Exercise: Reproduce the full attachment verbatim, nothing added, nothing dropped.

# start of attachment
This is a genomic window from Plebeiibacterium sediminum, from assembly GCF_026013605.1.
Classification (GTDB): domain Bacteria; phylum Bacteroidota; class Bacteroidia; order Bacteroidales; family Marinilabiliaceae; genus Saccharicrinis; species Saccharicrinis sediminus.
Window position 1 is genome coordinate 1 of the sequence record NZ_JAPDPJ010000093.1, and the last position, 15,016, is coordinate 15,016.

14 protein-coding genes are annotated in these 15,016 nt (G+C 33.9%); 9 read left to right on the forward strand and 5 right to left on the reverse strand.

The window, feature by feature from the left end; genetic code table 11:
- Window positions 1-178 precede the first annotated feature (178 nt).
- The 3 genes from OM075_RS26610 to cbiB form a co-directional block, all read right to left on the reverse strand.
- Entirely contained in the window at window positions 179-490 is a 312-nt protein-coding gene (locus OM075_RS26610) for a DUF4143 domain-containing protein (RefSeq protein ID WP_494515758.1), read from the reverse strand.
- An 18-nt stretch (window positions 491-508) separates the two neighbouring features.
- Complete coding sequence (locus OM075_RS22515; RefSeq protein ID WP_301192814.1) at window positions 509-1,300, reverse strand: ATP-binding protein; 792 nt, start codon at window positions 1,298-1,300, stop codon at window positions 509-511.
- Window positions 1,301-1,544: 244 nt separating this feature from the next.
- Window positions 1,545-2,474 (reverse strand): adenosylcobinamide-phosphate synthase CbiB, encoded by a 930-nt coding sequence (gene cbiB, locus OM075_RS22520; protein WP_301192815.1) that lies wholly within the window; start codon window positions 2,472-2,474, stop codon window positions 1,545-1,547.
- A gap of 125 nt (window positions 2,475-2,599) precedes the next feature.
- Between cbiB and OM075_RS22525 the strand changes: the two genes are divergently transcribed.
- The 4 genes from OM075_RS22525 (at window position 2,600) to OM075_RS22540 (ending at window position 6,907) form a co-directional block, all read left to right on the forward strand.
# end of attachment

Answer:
This is a genomic window from Plebeiibacterium sediminum, from assembly GCF_026013605.1.
Classification (GTDB): domain Bacteria; phylum Bacteroidota; class Bacteroidia; order Bacteroidales; family Marinilabiliaceae; genus Saccharicrinis; species Saccharicrinis sediminus.
Window position 1 is genome coordinate 1 of the sequence record NZ_JAPDPJ010000093.1, and the last position, 15,016, is coordinate 15,016.

14 protein-coding genes are annotated in these 15,016 nt (G+C 33.9%); 9 read left to right on the forward strand and 5 right to left on the reverse strand.

The window, feature by feature from the left end; genetic code table 11:
- Window positions 1-178 precede the first annotated feature (178 nt).
- The 3 genes from OM075_RS26610 to cbiB form a co-directional block, all read right to left on the reverse strand.
- Entirely contained in the window at window positions 179-490 is a 312-nt protein-coding gene (locus OM075_RS26610) for a DUF4143 domain-containing protein (RefSeq protein ID WP_494515758.1), read from the reverse strand.
- An 18-nt stretch (window positions 491-508) separates the two neighbouring features.
- Complete coding sequence (locus OM075_RS22515; RefSeq protein ID WP_301192814.1) at window positions 509-1,300, reverse strand: ATP-binding protein; 792 nt, start codon at window positions 1,298-1,300, stop codon at window positions 509-511.
- Window positions 1,301-1,544: 244 nt separating this feature from the next.
- Window positions 1,545-2,474 (reverse strand): adenosylcobinamide-phosphate synthase CbiB, encoded by a 930-nt coding sequence (gene cbiB, locus OM075_RS22520; protein WP_301192815.1) that lies wholly within the window; start codon window positions 2,472-2,474, stop codon window positions 1,545-1,547.
- A gap of 125 nt (window positions 2,475-2,599) precedes the next feature.
- Between cbiB and OM075_RS22525 the strand changes: the two genes are divergently transcribed.
- The 4 genes from OM075_RS22525 (at window position 2,600) to OM075_RS22540 (ending at window position 6,907) form a co-directional block, all read left to right on the forward strand.